The music was recorded in Martin’s Montreal home. Once that was done, he blasted the music, pounded back wine and scrawled down lyrics.

“There were a lot of things in my personal life that came out. Different purgings. Exorcism,” he says hesitantly.

Figuring out how to play the tech-heavy songs live has naturally proven to be a challenge.

“We’re trying to more or less distill the songs off Transmission into something that is more perceivable live. Transmission is very dense in sonic landscape,” he says.

And the result?

“It’s beyond fresh. It’s post-rock.”

On The Cutting Edge

from: 1997/06/29, Ottawa Sun, By Paul Cantin

We survey the hot bands playing at tomorrow’s Edgefest ’97

When Edgefest ’97 takes over Lansdowne Park tomorrow, it has all the makings of an epic.

Twelve bands spread across two stages for over 10 hours of rock n’ roll.

To edge up the stakes at Edgefest a little more, there’s no clearcut headliner. Many of the acts are of roughly comparable stature.

Take Our Lady Peace, The Tea Party, Collective Soul or I Mother Earth and virtually any one of the groups could be top dog on the bill.

If you think that kind of competition won’t result in attempts to upstage the other bands, guess again.

So will the show dissolve into a musical gunfight?

“Bring ’em on,” jokes The Tea Party’s Jeff Martin.

“Most of the bands on that bill, we’ve known them for a long time. From our perspective, nobody else on the bill sounds like us. So I’m not worried about it. It’s our own wave. Our own frequency. If everybody gets in tune, cool.”

Competition is a good thing, unless it gets out of hand, he adds.

“If that kind of thing goes, it’s bad for Canadian music. I don’t think there is and I don’t think there should be. If it is, I won’t be a part of it,” he says.

“With us and Our Lady Peace, the big draw is record sales, and I’m not sure I agree with that (way of ranking the bands).”

Although two attractions dropped off the Ottawa date due to illness — Cake and Kinnie Starr — the bill is packed with strong, young bands, many of whom will face a baptism of fire before a festival audience.

If there’s a wild card apt to steal the show, keep an eye on Holly McNarland. The diminutive singer is a riveting presence and an undeniably fine singer. At her best, on songs like Elmo, she can blow away all comers

She recently made the decision to dump backing tapes that had snarled her backing trio’s onstage chemistry, and the more free-flowing approach should serve her well before a festival audience.

Organizers want you to know that cans, bottles, coolers, blankets, umbrellas, lawn chairs and booze are not permitted in Frank Clair Stadium, and the show goes rain or shine. See you there.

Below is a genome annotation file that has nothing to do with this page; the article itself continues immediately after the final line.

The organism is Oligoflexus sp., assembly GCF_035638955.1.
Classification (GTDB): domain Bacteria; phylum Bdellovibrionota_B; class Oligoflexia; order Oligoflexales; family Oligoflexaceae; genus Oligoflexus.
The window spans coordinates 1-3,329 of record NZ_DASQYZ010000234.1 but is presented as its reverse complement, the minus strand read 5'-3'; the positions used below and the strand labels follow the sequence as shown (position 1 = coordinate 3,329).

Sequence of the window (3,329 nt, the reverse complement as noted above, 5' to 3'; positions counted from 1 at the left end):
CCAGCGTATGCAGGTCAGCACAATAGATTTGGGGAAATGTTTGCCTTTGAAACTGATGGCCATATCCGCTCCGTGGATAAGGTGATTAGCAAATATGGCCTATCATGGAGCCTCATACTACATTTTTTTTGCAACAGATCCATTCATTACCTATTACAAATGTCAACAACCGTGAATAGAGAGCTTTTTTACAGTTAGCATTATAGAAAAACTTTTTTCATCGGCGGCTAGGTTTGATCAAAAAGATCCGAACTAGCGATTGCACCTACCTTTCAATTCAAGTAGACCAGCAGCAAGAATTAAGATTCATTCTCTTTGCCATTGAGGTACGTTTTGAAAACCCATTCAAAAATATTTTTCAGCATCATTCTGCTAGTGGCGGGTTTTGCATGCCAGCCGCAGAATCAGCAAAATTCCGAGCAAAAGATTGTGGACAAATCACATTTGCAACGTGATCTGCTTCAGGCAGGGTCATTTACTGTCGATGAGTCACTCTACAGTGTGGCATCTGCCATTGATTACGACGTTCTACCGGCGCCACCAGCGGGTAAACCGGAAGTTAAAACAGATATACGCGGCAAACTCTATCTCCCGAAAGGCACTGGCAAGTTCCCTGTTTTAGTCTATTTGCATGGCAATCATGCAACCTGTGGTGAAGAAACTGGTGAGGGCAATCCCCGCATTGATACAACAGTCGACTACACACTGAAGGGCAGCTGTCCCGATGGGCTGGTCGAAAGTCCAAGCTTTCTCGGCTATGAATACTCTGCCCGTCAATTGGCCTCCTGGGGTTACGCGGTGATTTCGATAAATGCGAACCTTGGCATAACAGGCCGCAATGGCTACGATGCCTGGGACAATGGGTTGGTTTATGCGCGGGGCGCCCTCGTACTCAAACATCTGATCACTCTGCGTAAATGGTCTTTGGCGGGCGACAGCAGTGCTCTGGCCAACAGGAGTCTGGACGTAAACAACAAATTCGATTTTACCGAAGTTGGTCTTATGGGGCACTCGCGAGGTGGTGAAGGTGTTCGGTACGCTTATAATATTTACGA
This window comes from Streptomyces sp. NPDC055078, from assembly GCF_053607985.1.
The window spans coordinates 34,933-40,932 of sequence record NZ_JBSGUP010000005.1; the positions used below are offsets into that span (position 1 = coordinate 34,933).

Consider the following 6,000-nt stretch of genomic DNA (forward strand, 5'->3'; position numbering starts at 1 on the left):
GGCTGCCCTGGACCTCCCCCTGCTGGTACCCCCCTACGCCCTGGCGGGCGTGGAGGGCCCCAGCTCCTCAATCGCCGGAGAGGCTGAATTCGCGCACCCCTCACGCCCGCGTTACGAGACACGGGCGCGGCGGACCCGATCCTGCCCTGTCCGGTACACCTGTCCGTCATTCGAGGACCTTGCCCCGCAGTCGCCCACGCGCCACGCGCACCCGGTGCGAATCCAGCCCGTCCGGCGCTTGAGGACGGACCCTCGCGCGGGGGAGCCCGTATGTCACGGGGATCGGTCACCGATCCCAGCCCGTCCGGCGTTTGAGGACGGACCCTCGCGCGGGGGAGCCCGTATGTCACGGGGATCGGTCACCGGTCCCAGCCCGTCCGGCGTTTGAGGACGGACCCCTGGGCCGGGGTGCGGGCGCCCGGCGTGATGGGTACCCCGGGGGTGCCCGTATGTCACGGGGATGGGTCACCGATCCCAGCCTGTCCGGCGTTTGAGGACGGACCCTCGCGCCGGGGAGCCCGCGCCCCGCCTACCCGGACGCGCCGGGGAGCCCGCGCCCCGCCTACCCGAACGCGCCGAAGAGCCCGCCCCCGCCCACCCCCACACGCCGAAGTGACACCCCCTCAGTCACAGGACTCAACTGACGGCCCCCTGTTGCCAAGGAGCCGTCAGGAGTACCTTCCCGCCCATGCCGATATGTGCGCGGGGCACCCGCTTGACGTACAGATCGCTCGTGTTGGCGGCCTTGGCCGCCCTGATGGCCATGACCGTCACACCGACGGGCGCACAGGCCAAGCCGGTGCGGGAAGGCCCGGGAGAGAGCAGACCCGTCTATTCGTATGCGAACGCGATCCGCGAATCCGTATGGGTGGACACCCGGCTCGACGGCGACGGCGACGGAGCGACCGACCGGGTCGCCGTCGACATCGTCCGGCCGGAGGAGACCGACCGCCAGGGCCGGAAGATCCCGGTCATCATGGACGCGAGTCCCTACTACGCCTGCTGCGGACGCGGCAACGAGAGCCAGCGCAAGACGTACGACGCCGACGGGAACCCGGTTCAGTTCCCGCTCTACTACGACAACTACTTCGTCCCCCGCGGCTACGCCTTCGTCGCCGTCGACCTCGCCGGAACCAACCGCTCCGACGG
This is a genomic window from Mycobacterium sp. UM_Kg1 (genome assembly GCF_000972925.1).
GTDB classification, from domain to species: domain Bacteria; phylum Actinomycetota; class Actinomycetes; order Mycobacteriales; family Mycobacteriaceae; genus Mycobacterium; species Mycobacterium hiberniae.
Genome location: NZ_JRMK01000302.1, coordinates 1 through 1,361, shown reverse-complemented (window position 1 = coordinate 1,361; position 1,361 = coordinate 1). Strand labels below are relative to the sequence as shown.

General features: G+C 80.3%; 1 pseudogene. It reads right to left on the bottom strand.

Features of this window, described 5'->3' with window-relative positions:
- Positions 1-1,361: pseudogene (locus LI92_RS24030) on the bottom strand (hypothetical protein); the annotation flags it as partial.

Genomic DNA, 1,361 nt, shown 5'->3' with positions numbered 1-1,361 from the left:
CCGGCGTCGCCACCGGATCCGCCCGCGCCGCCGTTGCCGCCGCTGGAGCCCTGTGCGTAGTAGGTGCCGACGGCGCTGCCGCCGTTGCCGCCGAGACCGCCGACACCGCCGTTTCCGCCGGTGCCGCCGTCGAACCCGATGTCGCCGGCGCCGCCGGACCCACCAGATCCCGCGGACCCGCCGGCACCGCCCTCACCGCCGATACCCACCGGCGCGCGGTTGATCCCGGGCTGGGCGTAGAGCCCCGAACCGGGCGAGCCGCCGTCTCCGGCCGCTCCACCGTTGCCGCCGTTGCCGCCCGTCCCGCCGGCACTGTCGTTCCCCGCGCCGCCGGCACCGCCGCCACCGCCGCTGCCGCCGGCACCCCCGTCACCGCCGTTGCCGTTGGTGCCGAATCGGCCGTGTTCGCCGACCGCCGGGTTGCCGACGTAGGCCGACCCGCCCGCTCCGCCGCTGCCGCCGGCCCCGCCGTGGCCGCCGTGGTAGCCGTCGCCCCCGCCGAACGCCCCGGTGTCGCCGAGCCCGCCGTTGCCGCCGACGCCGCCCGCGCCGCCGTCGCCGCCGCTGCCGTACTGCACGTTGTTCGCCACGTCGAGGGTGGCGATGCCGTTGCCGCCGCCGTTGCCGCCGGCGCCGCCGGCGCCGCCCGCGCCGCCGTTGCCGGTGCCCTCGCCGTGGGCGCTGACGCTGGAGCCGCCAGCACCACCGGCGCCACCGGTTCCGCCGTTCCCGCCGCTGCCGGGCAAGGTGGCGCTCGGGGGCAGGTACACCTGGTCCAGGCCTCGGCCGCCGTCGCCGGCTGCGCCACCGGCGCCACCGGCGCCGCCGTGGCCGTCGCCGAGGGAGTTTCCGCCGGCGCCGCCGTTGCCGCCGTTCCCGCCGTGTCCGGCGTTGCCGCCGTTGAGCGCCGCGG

Recipe For 100-Proof Tea Party

from: 1997/06/24, Toronto Sun, By Jane Stevenson

Jeff Martin is a Joy Division fan from way back.

That would be the same Jim Morrison-soundalike frontman for Canada’s platinum-selling, Middle Eastern-influenced rock outfit The Tea Party.

Not Led Zeppelin. Not Deep Purple. Joy Division. Really.

“For me Joy Division was kind of where it was at. And early Cure,” says Martin, who grew up in Windsor.

“I mean that’s what you did when you were in high school. You rebelled against all the rockers, ’cause all the rocker kids were still wearing their Deep Purple T-shirts and Led Zeppelin stuff. And then there’s a paradox too, because I was a closet Led Zeppelin fan because I wanted to play real guitar.”

Which all helps to explain why The Tea Party’s third album, Transmission, would be named after a Joy Division song and contain sampling and electronic sounds.

“It’s always made me laugh really, when the band first began, the comparisions to Morrison, because The Doors were never something I was really into,” says Martin.

“But (Joy Division frontman) Ian Curtis was actually compared to Morrison a lot, as well. And it was like, ‘Oh, okay. I’ll take it because of that.’ “

Transmission is in stores today, which doesn’t give fans much time to hear the new material prior to The Tea Party’s appearance at Saturday’s Edgefest at Molson Park in Barrie.

But Martin is just glad the album’s coming out at all.

“Our last record, The Edges Of Twilight, didn’t really even come out in the States,” says Martin. “In America, they were used to breaking pop acts like Vanilla Ice and s— like that.” Needless to say, The Tea Party — rounded out by bassist-keyboardist Stuart Chatwood and drummer Jeff Burrows — have changed their management and are now signed up with Toronto-based SRO, home to Rush and Van Halen.

The band, which is on EMI in Canada, has also switched to Atlantic in the U.S.

So when it came time to record the songs for Transmission — in Martin’s loft in Montreal — the music-making process had to be affected.

“It was a very complex time,” says Martin. “It was very chaotic. Very dark, very frightening, because we were just really unsure of where the band was going, where our place was. And the one thing that we decided to do in order to keep our sanity was just to keep writing. So essentially, we just quit the scene for a year and a half. We just buried our heads in the sand.”

Martin recently buried — or rather submerged — his entire body last week while filming the soon-to-be-released video for Transmission’s first single, Temptation.